OECD method. Questionnaires were given directly on aircraft noise in parallel.
The former is called gindirecth and the latter is called gdirecth. They were
chosen as categories for a factor.
Which has more contribution to the
annoyance of an aircraft noise a peak level (in Fig.1) or a WECPNL (in Fig.2)
was examined having them in a factor?
17 factors were selected for the
quantification and the partial correlation coefficients were obtained in Fig4.
factors which affect to the annoyance of aircraft noises, the noise level of
averaged peak level dB(A) affects dominantly, namely it has the most partial
contribution of the factor gdirecth of gindirecth was not large. It was
resulted because all the area was exposed to high aircraft noise. However,
their scores not given here showed
Contribution of each factor (partial correlation coefficient) to annoyance with
a factor direct or indirect questionnaire
survey answered more annoyed.
On the partial correlation
coefficient, peak level has more contribution than WECPNL.
In such a noise environment, duration time
and the number of flight do not affect much and the peak level is enough to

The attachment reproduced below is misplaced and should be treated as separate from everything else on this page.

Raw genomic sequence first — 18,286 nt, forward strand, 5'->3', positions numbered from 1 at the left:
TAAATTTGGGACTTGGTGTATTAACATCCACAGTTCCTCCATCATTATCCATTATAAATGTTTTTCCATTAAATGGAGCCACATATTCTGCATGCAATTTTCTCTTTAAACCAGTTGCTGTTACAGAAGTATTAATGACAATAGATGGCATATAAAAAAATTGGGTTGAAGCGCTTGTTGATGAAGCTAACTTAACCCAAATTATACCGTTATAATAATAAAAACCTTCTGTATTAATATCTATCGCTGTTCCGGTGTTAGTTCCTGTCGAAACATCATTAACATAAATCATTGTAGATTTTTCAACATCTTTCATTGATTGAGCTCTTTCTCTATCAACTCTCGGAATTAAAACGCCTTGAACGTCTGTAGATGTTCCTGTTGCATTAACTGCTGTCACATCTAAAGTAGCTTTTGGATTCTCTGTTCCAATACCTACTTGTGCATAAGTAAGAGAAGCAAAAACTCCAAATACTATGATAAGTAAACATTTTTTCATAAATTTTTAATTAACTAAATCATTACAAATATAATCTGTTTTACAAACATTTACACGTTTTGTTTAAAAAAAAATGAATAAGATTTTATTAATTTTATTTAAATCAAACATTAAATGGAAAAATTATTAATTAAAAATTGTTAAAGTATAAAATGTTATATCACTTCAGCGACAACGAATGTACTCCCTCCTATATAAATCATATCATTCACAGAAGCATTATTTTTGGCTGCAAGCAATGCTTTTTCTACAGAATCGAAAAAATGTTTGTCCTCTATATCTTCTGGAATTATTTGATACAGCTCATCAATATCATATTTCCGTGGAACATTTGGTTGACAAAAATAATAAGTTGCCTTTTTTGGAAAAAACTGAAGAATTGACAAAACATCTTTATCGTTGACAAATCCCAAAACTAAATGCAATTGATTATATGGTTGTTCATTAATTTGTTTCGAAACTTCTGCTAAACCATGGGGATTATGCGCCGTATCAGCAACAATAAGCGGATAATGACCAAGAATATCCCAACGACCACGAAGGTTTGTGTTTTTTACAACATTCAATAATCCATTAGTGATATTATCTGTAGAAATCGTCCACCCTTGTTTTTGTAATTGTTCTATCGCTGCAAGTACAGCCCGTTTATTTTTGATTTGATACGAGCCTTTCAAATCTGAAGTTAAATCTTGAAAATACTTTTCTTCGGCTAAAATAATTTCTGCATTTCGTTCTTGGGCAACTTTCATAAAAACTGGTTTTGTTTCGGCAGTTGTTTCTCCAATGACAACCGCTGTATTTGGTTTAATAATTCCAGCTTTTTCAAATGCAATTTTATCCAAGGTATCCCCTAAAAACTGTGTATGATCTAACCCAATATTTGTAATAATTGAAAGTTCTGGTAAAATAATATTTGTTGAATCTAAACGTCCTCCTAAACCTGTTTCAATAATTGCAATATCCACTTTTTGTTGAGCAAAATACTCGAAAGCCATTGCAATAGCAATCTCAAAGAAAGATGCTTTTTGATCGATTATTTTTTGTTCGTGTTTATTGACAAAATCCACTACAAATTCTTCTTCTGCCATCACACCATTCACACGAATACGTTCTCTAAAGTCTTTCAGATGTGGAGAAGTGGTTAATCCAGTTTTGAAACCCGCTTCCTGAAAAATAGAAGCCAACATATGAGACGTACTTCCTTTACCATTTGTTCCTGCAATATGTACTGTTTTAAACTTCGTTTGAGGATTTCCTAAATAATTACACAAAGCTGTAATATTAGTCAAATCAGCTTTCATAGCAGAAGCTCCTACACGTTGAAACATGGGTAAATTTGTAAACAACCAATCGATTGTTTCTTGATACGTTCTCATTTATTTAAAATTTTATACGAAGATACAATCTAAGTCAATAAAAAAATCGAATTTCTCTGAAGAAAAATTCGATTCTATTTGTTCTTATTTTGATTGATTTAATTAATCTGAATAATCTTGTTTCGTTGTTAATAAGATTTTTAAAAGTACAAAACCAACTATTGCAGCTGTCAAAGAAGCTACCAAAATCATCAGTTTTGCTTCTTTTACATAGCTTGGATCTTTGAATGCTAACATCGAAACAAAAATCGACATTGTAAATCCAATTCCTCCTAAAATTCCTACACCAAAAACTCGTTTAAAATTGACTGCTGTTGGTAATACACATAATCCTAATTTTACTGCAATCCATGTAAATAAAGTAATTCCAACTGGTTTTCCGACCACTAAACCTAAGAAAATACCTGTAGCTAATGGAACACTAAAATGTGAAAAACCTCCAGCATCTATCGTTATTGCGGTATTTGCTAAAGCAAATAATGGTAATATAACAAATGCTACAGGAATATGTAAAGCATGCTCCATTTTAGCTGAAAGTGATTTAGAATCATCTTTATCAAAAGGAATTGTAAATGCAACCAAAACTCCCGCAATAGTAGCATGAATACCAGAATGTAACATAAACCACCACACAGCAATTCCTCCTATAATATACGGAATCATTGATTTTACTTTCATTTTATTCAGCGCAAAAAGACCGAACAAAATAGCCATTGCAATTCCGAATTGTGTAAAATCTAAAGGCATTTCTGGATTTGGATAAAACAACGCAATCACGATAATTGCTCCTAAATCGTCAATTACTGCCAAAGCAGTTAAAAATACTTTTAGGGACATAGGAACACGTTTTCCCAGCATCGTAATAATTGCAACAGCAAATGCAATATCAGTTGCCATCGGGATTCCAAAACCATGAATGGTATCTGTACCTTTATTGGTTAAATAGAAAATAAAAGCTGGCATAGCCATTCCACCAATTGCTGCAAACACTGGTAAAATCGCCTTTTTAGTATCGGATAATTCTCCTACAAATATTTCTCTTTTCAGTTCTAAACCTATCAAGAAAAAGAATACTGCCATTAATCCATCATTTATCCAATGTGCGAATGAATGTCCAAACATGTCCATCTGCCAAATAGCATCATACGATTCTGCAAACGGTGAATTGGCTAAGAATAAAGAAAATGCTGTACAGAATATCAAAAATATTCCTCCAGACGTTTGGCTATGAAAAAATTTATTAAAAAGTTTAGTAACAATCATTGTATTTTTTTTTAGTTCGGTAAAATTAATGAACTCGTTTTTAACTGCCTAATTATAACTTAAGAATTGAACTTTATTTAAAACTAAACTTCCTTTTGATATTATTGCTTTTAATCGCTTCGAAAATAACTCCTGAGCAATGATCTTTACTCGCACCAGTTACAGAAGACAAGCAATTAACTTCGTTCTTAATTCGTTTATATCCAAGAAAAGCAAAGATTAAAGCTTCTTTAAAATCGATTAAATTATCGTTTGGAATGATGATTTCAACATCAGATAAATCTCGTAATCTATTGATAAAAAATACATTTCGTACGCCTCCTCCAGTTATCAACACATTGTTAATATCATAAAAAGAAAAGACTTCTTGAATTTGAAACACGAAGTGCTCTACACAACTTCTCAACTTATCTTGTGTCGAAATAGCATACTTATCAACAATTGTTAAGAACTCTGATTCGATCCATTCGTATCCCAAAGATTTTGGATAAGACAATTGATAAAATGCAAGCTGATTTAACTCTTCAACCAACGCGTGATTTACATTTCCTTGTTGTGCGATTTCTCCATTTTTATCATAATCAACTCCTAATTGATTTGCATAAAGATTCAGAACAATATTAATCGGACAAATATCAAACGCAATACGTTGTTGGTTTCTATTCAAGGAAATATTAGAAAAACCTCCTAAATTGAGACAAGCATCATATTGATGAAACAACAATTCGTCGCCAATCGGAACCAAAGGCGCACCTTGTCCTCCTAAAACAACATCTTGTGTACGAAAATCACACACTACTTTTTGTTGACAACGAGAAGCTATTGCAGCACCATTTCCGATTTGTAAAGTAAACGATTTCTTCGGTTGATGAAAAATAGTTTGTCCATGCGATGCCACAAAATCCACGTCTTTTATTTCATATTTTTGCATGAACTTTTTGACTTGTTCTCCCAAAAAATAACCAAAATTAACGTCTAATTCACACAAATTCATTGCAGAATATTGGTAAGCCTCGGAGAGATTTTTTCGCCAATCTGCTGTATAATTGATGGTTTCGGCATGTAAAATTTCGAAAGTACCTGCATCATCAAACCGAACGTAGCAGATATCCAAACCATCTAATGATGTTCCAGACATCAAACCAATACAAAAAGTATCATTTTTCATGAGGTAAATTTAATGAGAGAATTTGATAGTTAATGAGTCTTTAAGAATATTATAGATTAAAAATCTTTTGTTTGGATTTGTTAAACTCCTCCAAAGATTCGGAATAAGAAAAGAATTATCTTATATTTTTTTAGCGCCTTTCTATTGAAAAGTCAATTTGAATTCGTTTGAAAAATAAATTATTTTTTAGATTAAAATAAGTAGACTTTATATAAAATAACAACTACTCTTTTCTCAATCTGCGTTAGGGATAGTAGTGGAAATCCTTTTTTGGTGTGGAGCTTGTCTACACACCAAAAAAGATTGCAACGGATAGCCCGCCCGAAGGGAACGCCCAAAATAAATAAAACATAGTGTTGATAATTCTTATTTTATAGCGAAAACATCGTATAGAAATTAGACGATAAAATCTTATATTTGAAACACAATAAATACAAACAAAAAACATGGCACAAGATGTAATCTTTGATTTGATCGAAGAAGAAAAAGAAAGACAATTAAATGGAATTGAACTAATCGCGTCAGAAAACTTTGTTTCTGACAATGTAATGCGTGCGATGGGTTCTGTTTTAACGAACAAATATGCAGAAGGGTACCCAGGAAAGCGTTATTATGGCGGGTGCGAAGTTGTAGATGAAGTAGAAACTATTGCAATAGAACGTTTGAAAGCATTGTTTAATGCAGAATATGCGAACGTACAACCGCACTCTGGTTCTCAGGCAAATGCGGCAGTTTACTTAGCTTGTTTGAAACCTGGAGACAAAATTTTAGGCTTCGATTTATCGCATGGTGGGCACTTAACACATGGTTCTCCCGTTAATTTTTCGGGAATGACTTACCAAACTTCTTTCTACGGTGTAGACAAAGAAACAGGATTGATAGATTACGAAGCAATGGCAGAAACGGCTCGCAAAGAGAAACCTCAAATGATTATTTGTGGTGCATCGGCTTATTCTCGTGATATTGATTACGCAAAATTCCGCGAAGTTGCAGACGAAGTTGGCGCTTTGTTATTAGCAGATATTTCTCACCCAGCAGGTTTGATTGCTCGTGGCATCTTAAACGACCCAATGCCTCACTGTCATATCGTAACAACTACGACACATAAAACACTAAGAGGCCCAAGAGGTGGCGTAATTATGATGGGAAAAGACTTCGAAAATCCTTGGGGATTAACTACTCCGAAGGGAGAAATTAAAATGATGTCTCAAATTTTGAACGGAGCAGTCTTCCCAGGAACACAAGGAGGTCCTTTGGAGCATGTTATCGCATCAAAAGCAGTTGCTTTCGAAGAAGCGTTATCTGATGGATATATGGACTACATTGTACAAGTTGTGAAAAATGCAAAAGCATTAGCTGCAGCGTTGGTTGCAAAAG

express the noise environment.
The experience of noise environment
at the former resident has the second largest 0.158 to the aircraft noise
rating. It means the factor should be counted at any other noise survey.
The flight course is large with
0.128. It must be caused by the diffraction of surrounding houses.
As peak level dB(A) affects dominantly
to the annoyance of aircraft noise, the next discussions are done with it.
Distribution of responses to an aircraft noise
Each block was classified with 5 dB(A) step
for the average of peak level dB(A). Annoyance and disturbances of speech
inside and outside were converted to the distance scale for their categories.
Each answer was estimated on the scale and it was averaged in each block in
Each of the three items is shown